Chantelle: What would this look like, a concrete example of how a classroom that's maybe in person might use something like BrightSpace to help facilitate some of the learning or organization.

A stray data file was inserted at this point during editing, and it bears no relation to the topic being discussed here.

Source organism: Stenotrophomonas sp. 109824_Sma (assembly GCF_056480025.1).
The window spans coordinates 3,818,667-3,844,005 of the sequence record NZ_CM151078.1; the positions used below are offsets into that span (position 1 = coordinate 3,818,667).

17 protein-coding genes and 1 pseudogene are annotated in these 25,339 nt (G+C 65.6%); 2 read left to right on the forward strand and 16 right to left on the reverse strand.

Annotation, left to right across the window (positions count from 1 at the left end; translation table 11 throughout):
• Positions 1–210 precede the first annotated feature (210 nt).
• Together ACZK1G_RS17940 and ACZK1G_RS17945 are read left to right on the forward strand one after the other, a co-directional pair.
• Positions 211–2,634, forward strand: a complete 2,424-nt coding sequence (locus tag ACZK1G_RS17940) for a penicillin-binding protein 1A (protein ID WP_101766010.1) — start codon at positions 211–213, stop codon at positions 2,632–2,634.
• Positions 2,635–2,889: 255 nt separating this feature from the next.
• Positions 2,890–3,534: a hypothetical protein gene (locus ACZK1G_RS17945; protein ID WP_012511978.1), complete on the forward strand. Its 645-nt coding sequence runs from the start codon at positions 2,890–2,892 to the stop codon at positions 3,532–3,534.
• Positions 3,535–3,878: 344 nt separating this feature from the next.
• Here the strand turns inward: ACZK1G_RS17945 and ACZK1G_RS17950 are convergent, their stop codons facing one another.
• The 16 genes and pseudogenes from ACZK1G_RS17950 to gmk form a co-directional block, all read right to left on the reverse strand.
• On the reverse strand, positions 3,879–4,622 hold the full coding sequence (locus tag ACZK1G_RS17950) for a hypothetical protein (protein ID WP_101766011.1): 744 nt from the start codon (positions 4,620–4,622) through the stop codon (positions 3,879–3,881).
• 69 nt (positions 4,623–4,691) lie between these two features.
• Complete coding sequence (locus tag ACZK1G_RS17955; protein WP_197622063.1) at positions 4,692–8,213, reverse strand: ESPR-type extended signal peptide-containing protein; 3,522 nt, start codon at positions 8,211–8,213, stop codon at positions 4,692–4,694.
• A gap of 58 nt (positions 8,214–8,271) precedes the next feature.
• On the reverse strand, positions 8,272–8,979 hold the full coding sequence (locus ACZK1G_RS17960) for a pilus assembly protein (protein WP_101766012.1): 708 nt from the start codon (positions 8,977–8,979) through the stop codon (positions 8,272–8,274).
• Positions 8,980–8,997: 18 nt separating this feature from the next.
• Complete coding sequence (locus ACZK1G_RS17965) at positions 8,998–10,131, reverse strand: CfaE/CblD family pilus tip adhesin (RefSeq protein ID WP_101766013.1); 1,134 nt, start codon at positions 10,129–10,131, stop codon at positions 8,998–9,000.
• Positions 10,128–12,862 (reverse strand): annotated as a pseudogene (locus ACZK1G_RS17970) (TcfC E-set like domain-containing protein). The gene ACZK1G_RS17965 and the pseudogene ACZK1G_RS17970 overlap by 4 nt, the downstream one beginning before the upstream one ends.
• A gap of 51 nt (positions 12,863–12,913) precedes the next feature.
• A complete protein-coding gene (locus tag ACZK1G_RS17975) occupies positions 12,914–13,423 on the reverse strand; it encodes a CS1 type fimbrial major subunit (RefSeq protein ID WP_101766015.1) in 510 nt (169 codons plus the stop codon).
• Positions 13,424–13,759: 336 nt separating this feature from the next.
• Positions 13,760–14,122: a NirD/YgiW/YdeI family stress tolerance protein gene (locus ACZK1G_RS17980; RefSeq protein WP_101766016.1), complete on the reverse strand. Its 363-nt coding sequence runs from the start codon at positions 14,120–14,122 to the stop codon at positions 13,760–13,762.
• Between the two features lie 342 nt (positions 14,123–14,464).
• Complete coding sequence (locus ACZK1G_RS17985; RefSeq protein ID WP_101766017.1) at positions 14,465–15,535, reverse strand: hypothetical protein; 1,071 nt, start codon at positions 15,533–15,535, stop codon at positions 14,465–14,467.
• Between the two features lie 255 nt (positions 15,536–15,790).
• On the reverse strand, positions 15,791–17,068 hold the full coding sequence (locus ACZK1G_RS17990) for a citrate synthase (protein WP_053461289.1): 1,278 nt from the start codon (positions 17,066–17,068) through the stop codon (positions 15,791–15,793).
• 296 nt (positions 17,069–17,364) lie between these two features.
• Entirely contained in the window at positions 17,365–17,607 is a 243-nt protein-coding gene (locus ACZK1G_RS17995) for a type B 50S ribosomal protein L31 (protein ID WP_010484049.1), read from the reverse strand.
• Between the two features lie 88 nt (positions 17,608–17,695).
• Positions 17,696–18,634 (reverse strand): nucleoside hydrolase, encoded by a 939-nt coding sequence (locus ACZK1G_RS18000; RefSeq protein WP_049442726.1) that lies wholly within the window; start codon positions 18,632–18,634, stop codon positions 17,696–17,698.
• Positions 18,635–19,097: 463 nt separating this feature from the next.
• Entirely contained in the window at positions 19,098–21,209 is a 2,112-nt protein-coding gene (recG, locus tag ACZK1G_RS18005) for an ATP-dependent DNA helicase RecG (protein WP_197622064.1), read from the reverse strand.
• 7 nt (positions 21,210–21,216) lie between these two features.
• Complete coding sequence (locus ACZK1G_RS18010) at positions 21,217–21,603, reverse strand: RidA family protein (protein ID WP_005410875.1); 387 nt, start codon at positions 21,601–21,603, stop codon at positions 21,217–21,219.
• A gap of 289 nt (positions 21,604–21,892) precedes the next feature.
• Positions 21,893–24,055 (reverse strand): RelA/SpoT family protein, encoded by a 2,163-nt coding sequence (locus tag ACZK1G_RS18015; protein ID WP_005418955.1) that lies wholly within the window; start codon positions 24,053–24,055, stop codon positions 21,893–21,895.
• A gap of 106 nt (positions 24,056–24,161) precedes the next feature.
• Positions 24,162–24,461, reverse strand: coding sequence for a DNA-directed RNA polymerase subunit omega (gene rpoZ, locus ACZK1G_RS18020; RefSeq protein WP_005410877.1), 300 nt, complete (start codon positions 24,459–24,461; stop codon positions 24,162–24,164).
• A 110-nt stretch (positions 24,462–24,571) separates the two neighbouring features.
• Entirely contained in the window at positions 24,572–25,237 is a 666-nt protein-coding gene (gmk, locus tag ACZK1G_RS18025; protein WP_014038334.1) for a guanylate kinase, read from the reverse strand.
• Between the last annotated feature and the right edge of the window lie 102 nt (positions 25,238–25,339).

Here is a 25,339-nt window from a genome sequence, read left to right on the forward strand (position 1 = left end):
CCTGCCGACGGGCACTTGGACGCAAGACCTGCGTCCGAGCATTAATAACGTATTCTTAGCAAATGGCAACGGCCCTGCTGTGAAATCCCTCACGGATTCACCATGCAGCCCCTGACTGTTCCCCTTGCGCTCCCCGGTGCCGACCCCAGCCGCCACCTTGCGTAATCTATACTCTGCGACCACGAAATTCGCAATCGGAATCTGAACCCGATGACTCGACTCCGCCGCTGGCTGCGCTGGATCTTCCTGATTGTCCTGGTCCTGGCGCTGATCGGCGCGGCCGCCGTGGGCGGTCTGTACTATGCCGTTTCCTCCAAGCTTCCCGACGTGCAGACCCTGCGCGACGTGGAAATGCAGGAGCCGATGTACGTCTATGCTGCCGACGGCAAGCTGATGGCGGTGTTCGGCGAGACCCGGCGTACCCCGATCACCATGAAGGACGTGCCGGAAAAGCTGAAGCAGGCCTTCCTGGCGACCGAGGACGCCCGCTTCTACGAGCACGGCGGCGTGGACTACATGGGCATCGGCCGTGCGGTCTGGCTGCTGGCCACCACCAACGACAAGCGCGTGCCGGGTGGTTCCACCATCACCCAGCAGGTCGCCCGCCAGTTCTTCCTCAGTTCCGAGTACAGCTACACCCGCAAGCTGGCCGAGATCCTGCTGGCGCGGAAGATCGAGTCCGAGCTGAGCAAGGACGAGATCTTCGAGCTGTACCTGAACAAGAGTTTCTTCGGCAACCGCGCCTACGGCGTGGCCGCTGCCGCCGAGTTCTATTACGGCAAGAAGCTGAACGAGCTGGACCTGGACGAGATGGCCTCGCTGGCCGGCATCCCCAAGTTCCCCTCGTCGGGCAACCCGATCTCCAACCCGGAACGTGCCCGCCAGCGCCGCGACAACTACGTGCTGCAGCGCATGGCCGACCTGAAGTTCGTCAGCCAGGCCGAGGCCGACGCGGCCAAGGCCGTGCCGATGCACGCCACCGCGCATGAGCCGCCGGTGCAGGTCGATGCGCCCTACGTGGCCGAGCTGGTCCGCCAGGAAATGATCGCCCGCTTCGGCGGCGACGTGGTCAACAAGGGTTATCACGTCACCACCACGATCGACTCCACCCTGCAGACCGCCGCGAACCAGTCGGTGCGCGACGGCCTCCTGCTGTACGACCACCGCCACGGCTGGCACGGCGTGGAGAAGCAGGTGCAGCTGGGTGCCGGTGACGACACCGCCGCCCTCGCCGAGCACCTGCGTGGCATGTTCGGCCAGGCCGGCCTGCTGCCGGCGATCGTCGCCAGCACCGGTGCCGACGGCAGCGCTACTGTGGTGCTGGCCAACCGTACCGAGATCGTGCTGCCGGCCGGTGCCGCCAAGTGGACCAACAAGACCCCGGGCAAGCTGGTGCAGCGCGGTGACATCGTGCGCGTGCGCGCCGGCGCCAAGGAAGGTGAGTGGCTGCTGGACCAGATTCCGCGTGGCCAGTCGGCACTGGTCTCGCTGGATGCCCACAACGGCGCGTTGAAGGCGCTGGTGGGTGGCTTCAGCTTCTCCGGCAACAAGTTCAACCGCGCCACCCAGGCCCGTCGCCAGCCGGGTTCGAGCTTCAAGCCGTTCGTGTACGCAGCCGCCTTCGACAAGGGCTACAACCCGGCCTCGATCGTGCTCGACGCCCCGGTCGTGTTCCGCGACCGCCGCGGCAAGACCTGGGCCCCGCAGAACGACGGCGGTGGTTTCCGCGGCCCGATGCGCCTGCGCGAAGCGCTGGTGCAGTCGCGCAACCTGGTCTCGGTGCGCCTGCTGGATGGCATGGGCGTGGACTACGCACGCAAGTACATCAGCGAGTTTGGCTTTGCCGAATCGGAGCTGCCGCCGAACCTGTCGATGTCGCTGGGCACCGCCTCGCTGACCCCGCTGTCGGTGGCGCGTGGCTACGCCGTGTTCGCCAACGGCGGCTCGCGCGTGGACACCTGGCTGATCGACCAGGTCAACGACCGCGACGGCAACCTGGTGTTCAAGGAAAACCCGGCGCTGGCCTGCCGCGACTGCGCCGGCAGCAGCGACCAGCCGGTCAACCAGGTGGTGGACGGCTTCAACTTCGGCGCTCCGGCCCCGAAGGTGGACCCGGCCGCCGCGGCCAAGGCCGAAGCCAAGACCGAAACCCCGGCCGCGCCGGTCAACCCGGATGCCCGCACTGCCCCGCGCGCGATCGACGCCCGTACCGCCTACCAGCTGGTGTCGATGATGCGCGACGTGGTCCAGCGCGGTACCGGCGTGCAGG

Michael: BrightSpace has a lot of uh digital tools that kind of replace or can support what you kind of manually do in a face to face classroom. Uh There could be automation done for you in in that sense. So like like Google Classroom in BrightSpace, you can post the activities of the day, you can post the resources, you can post and embed videos so that students who may have missed or want to go back and recap or review, they always have access to the resources 24–7. But when you strategically use a platform like BrightSpace in a in a blended-learning environment in a face-to-face classroom where you're you're still not taking away the traditional, you know, face-to-face aspect of teaching and learning, you're just integrating a virtual learning environment that can be um sup- supporting you when maybe you wanna work with a small group of students, uh and the other half can now get on online on a device, a Chromebook, on their cellphone, iPads, like you mentioned, and they can start working some self-independent module and work that they don't necessarily need you there to do for them. Uh and so that tool can then track where students are, what they've completed, what they haven't completed. It can auto-grade some of the uh quizzes and, and tests that can send communication uh to students, reminders uh that due dates are coming up, there's a test day coming up, there's just, just a ton of ton of tools that teachers can, can use to help their practice and help students learn.